Does spacetime have symmetric curvature around an object? If yes, then why do planets revolve around the Sun in elliptical orbits?

Does spacetime have symmetric curvature around an object? If yes, then why do planets revolve around the Sun in elliptical (as opposed to circular) orbits?

• General relativity is highly non-linear, and for a generic object it's likely that it does not admit a symmetry. Also, keep in mind that surrounding objects also contribute to space time curvature in a non-linear fashion. – JamalS Mar 19 '15 at 9:20
• Also keep in mind that the relevant curvature is the one of space-time. The orbits you are thinking about are orbits in space. And space can be flat, and there is no unique way to choose space and time. – MBN Mar 19 '15 at 10:33
• Comment to the question (v3): Before going to GR, do you understand the resolution to the corresponding Newtonian question: Is the magnitude of the Newtonian gravitational force symmetric around an object? If yes, then why do planets revolve around the Sun in elliptical (as opposed to circular) orbits? – Qmechanic Mar 19 '15 at 10:58

To a first approximation the spacetime curvature around the Sun is indeed spherically symmetric. I say to a first approximation because the masses of the planets (particularly Jupiter) also produce curvature and this breaks the spherical symmetry. However let's ignore this for now because I don't think it's relevant to your question.

If I understand you correctly you're asking how a spherically symmetric curvature can produce orbits that are not circularly symmetric. The answer is that spherically symmetric curvature only means that angular momentum is conserved. The explanation for this is given by Noether's theorem, though I suspect the maths involved in this will be too hard going for non-nerds.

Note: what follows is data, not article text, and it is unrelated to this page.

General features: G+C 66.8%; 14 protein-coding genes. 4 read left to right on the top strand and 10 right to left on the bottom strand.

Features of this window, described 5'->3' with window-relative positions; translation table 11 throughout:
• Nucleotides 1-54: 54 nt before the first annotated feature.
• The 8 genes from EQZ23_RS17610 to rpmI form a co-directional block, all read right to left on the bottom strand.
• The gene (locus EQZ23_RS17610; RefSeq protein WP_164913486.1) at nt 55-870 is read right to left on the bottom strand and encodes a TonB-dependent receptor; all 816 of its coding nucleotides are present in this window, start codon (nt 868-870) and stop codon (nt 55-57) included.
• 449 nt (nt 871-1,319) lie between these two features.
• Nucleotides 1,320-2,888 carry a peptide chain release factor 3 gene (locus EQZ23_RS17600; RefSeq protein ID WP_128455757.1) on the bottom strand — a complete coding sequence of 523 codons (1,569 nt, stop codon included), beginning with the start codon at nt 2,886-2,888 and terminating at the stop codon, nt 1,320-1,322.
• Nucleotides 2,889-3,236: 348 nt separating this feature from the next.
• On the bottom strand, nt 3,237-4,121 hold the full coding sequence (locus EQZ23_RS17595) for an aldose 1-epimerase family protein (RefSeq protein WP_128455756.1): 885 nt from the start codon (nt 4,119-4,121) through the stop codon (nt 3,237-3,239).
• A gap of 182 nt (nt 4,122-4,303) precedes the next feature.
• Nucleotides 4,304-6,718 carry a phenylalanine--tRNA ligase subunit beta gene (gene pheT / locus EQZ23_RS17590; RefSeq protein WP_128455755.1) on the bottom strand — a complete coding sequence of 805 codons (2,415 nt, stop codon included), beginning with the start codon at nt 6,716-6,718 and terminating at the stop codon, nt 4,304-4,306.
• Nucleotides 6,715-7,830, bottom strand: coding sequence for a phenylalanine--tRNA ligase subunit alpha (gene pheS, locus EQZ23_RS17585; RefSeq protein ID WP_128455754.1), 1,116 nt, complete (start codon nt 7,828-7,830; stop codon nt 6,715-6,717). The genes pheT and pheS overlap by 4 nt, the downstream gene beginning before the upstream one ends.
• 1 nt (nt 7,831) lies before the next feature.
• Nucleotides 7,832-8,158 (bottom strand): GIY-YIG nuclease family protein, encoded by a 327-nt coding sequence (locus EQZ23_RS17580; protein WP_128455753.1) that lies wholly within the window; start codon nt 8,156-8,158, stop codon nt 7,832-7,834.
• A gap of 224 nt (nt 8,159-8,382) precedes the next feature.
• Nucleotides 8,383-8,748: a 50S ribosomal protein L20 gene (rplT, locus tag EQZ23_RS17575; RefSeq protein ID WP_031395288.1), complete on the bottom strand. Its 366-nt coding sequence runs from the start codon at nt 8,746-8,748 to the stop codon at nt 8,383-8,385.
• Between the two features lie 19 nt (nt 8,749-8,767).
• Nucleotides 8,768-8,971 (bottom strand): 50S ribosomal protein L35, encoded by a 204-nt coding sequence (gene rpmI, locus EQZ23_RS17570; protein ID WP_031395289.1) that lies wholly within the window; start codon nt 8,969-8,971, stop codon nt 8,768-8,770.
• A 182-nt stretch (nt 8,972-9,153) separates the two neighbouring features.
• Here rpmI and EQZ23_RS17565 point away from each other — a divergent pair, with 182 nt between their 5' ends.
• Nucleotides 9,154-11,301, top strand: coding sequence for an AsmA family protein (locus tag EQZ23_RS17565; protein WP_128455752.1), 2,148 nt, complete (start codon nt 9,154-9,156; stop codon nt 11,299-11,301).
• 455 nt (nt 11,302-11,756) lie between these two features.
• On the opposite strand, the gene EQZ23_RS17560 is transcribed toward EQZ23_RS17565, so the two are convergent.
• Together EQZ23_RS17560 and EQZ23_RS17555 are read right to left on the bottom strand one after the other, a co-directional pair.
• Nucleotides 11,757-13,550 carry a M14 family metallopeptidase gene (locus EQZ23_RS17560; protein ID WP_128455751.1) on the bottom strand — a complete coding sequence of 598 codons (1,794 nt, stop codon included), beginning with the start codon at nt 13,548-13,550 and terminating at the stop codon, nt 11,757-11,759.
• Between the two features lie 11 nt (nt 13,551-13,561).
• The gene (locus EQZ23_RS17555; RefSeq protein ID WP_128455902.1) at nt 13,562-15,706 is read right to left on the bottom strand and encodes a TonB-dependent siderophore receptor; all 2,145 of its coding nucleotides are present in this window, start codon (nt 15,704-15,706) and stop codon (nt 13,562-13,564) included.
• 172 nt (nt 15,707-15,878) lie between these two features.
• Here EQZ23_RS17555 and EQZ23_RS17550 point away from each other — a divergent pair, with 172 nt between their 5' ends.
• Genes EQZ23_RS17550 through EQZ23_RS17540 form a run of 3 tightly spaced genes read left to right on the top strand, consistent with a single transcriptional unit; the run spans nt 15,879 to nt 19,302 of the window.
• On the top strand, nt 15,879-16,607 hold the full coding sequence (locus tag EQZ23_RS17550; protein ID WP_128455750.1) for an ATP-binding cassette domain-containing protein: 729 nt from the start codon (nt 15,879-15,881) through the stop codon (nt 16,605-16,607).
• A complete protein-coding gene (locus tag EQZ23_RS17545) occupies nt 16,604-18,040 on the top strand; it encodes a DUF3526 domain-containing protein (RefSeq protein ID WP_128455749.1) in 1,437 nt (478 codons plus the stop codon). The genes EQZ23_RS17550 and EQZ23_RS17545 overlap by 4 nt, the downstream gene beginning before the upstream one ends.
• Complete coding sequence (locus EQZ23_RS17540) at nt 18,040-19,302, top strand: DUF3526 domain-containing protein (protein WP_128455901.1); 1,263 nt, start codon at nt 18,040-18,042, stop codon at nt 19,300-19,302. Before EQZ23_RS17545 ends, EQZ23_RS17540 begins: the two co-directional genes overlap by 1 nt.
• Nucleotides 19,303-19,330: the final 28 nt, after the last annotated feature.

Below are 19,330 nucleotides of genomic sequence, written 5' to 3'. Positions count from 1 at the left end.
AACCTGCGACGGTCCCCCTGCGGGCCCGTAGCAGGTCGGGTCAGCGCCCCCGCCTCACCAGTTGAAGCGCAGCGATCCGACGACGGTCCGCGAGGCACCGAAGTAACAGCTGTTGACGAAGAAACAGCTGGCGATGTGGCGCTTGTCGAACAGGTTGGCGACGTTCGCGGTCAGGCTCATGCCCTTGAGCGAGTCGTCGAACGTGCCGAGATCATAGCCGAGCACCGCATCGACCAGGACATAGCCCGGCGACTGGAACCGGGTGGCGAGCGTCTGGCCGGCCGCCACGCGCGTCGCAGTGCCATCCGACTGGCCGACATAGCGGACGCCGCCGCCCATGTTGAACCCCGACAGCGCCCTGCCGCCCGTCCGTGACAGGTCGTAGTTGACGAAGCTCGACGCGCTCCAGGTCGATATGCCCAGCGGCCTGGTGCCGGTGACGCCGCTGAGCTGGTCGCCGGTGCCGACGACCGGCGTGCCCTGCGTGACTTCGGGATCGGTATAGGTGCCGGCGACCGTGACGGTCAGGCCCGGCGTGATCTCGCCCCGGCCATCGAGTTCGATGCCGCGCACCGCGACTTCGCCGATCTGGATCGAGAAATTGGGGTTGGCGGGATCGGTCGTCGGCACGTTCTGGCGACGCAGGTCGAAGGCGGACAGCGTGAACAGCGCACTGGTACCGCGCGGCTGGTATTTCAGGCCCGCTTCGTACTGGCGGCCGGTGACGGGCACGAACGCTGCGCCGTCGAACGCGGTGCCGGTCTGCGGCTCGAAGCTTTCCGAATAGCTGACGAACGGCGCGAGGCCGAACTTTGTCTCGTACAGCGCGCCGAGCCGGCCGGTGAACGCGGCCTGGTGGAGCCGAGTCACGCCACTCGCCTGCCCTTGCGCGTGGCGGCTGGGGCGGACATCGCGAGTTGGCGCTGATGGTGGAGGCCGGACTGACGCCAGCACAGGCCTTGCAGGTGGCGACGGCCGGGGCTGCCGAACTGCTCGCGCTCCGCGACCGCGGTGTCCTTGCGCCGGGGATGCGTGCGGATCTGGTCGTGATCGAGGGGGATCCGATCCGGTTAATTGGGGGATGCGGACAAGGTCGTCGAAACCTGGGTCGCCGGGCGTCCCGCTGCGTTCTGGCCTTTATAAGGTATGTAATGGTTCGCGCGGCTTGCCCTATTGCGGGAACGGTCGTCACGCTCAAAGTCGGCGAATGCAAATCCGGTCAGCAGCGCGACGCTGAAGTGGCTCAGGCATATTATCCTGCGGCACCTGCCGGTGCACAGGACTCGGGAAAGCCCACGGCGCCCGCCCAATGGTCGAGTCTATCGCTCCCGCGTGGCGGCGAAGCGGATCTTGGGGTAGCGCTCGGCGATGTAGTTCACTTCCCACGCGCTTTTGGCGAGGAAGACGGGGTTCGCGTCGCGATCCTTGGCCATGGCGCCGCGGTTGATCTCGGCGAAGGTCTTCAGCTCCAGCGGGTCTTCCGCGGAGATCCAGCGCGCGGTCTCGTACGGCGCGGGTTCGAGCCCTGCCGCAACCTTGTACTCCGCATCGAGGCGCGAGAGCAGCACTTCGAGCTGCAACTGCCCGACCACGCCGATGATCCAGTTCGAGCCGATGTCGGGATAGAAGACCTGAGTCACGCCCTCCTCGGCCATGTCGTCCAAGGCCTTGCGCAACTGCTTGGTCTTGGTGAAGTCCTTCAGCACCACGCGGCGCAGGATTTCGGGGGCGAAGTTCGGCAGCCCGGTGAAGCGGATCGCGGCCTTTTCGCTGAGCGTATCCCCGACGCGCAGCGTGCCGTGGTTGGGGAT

Anyhow, the angular momentum is given by:

$$L = mr^2\omega$$

where $m$ is the mass of the orbiting object, $r$ is the orbital radius and $\omega$ is the angular velocity. We know that $L$ must be constant, and one way to achieve this is to have a circular orbit so $r$ and $\omega$ are constant. But we can also have constant $L$ if any change in $r$ is balanced out by a change in $\omega$ so that the product $r^2\omega$ stays constant. This is exactly what happens in an elliptical orbit, and in fact it is just Kepler's second law:

A line segment joining a planet and the Sun sweeps out equal areas during equal intervals of time.

In a small time $dt$ the area swept out is:

$$A = \tfrac{1}{2}r^2 \omega dt$$

If $A/dt$ is constant, as Kepler's law requires, this means $r^2\omega$ must be constant and this is exactly what we concluded above.

So spherical symmetry does not require circular orbits, only that the orbit must conserve angular momentum.